FIORANO.- Mutina for Art
presents a new project for the series Dialogue, dedicated to ceramics experimental productions of contemporary artists.
The great site-specific installation Passaggio della Vittoria by artist Paul Thorel, commissioned by Madre Museum in Naples, opened on 22 June 2018.
It is a large-scale mosaic of about 180 square meters made with 1,832,400 tiles, each one square centimeter, and decorated with digital machines, laid on the four walls of the passage that connects the central courtyard of the museum to the sculpture courtyard.
Passaggio della Vittoria dissolves a combination of shapes and colors through a special process of image decomposition, typical of Thorels work. The installation, commissioned by Museo Madre, quotes natural elements, typical Neapolitan architectural references and physical and mental landscapes suggestions.
This monumental wall installation combines the traditional technique of mosaic with the language of pixels and technology, creating an evocative and strongly contemporary experience.
A set of shapes, segments, horizons and colors accompanies the visitor in the passage from one point to another during the visit. The transit from digital decomposition to the real recomposition of the gaze and the passage from the absence of vision to intuition, are the interpretative elements manifested in their most emblematic meaning, and constitute the most complete work created by the artist to date.
Passaggio della Vittoria is the result of a special collaboration between artist, museum and company, a dialogue that has made possible the creation of a new permanent installation in one of the most important Italian museum Institutions.
As the leading company in the field of ceramics, which has always been linked to the world of contemporary art, Mutina has chosen to accompany Paul Thorels research about the perception of the image offering its special skills in the ceramic processing and production, by using an innovative double-inking digital print with gloss finish on mosaic.
The oblique look is a look that escapes and that leads you to put yourself at the side of things so as to lose that lucidity that would give no room to chance. Not being too lucid, losing concentration, perceiving rather than looking, giving way to apparitions, are among the elements of my research and are an integral part of my work, tools on a par with the camera and the computer. Paul Thorel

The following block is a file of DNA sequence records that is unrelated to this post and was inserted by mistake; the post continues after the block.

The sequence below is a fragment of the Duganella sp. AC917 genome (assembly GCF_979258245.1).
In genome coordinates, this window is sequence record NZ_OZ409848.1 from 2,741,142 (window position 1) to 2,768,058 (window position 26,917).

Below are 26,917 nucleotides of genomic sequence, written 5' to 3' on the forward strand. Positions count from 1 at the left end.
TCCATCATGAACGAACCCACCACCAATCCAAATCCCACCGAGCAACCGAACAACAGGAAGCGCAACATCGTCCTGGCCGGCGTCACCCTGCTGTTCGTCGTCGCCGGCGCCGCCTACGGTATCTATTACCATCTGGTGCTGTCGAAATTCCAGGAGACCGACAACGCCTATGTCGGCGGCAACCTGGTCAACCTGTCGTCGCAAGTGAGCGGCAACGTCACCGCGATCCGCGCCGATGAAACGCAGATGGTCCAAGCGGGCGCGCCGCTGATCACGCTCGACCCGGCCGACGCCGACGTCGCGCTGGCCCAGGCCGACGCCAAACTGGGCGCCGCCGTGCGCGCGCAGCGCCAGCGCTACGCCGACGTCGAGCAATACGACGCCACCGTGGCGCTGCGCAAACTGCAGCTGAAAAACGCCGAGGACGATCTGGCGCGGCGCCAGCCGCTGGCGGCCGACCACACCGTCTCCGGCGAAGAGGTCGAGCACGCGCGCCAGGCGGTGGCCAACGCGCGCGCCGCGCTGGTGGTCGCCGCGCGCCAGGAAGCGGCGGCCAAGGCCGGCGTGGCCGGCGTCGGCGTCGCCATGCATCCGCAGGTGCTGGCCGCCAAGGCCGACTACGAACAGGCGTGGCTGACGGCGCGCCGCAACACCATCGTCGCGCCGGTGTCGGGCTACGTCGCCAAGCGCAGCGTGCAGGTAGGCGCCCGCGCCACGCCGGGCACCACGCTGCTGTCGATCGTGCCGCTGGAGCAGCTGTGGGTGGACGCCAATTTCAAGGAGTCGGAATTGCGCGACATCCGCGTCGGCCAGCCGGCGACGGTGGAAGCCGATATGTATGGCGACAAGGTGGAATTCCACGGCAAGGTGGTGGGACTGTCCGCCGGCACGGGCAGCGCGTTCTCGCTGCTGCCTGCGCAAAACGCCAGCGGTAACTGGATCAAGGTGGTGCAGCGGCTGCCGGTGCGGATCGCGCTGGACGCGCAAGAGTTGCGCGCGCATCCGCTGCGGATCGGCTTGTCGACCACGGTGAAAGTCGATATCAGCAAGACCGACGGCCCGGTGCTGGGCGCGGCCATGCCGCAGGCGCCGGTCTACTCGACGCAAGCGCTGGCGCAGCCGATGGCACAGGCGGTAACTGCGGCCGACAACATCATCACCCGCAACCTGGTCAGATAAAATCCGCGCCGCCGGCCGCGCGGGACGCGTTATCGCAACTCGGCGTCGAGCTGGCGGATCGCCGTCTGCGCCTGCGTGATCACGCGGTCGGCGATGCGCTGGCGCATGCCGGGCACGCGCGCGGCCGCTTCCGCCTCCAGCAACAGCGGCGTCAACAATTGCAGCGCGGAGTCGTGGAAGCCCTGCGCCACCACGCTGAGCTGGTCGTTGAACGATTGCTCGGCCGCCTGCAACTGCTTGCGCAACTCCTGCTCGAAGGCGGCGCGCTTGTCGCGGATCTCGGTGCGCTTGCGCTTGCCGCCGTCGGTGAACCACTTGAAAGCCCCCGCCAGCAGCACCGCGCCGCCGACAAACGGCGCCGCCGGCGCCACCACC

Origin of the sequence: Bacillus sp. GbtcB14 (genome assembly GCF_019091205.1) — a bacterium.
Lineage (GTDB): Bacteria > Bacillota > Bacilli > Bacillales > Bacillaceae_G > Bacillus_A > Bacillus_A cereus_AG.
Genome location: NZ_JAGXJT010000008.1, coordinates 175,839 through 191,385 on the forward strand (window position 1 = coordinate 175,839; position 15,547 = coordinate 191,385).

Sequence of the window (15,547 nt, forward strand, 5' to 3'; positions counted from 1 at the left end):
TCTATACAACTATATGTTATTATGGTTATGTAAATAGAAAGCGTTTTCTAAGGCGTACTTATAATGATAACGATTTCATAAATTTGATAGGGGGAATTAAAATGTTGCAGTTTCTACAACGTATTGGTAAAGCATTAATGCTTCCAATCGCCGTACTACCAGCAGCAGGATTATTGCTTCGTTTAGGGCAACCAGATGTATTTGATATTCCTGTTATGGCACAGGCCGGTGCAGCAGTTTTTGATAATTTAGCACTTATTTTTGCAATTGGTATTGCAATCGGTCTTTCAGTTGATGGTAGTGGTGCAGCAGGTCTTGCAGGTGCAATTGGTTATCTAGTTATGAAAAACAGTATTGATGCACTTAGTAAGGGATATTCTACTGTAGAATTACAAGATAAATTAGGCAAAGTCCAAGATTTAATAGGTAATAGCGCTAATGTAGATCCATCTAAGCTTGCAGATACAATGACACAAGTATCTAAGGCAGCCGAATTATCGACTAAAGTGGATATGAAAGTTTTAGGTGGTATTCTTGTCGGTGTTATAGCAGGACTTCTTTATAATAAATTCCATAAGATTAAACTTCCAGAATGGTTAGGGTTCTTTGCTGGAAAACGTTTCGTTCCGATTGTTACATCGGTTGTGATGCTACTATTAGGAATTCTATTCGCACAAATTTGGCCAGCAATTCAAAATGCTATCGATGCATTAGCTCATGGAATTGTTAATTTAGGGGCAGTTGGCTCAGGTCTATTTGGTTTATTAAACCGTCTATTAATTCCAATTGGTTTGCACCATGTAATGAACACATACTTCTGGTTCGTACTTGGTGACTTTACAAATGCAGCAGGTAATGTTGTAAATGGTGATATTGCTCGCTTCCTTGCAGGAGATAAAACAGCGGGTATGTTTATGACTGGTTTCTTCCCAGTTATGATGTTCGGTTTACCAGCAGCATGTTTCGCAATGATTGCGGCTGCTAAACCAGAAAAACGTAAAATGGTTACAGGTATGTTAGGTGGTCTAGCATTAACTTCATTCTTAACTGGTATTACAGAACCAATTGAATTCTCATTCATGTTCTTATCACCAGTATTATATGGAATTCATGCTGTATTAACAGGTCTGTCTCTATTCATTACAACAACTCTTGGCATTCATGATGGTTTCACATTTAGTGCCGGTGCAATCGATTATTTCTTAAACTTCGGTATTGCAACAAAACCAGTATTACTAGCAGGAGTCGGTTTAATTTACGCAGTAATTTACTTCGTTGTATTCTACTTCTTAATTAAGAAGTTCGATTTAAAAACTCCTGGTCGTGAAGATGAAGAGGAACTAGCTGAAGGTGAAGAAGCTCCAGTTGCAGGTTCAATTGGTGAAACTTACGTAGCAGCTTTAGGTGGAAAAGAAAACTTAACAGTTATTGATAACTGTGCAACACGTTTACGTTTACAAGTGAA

Mutina continues to experiment and inform, this time with Paul Thorel and the AMDRE Museum. It is a great honour to produce this permanent artwork, a special collaboration, as per our tradition. An initiative dedicated to art and to work of an extraordinary artist such as Paul Thorel. Massimo Orsini, CEO Mutina
After visiting the studio of the artist Carla Accardi in Rome in 1974, and devoting himself to pictorial research, Paul Thorel (London, 1956) began to explore the creation of digital images at the Institut National de lAudiovisuel in Paris in 1979. In the following years, he also dedicated himself to experimental projects, collaborating with TV production centres, computer industries and universities, realising projects for cinema, theatre and advertising. The accidental distortions of the image and the so-called snow effect, produced by meteorological turbulences that cause the disrupted reception of the audiovisual signal on the television screen and require the adjustment of the television antenna, contributed to define a mobile and immersive gaze. An attraction towards the alteration of the image at the beginning of the eighties led Thorel to be one of the first European artists to explore digital technologies in the photographic practice, applying himself to the digital treatment of the image, to its decomposition into lines, shadows and indistinct traits. Since 1982, Thorel has published the results of his ongoing research in international photography magazines such as Aperture, Originale, Zoom and Photographies Magazine, as well as in various Italian newspapers and weeklies. Starting from a real image, the artist breaks down the recognisable image into horizontal, lateral and oblique lines, creating a rarefied and indefinite landscape. Only a distant and visionary gaze, at odds with the hyper-realism of the photographic medium, can recompose the image, recognising in a succession of vibrating shading effects, real human figures, faces, immersed within their contexts. These include portraits, such as those presented in exhibitions at the Castello Svevo in Bari (2002), the MANN-Museo Archeologico Nazionale in Naples (2003) and the Institut Français de Florence in Florence (2009).